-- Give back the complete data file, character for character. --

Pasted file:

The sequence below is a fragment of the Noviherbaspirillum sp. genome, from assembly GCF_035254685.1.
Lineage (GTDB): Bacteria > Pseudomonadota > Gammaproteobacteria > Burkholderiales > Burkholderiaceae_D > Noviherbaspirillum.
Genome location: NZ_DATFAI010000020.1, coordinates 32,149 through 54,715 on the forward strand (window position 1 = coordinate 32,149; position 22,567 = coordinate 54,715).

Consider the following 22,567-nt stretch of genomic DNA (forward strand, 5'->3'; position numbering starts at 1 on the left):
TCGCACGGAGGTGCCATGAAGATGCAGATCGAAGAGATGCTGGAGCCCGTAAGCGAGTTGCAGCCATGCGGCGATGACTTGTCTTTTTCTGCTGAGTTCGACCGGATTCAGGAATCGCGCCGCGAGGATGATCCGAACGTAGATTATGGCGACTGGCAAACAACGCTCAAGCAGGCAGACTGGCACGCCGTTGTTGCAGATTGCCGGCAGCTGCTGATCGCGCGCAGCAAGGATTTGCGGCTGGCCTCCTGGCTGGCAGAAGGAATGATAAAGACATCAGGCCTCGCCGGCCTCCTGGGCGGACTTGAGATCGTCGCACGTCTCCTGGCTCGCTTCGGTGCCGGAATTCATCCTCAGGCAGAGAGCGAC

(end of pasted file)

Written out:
The sequence below is a fragment of the Noviherbaspirillum sp. genome, from assembly GCF_035254685.1.
Lineage (GTDB): Bacteria > Pseudomonadota > Gammaproteobacteria > Burkholderiales > Burkholderiaceae_D > Noviherbaspirillum.
Genome location: NZ_DATFAI010000020.1, coordinates 32,149 through 54,715 on the forward strand (window position 1 = coordinate 32,149; position 22,567 = coordinate 54,715).

Consider the following 22,567-nt stretch of genomic DNA (forward strand, 5'->3'; position numbering starts at 1 on the left):
TCGCACGGAGGTGCCATGAAGATGCAGATCGAAGAGATGCTGGAGCCCGTAAGCGAGTTGCAGCCATGCGGCGATGACTTGTCTTTTTCTGCTGAGTTCGACCGGATTCAGGAATCGCGCCGCGAGGATGATCCGAACGTAGATTATGGCGACTGGCAAACAACGCTCAAGCAGGCAGACTGGCACGCCGTTGTTGCAGATTGCCGGCAGCTGCTGATCGCGCGCAGCAAGGATTTGCGGCTGGCCTCCTGGCTGGCAGAAGGAATGATAAAGACATCAGGCCTCGCCGGCCTCCTGGGCGGACTTGAGATCGTCGCACGTCTCCTGGCTCGCTTCGGTGCCGGAATTCATCCTCAGGCAGAGAGCGAC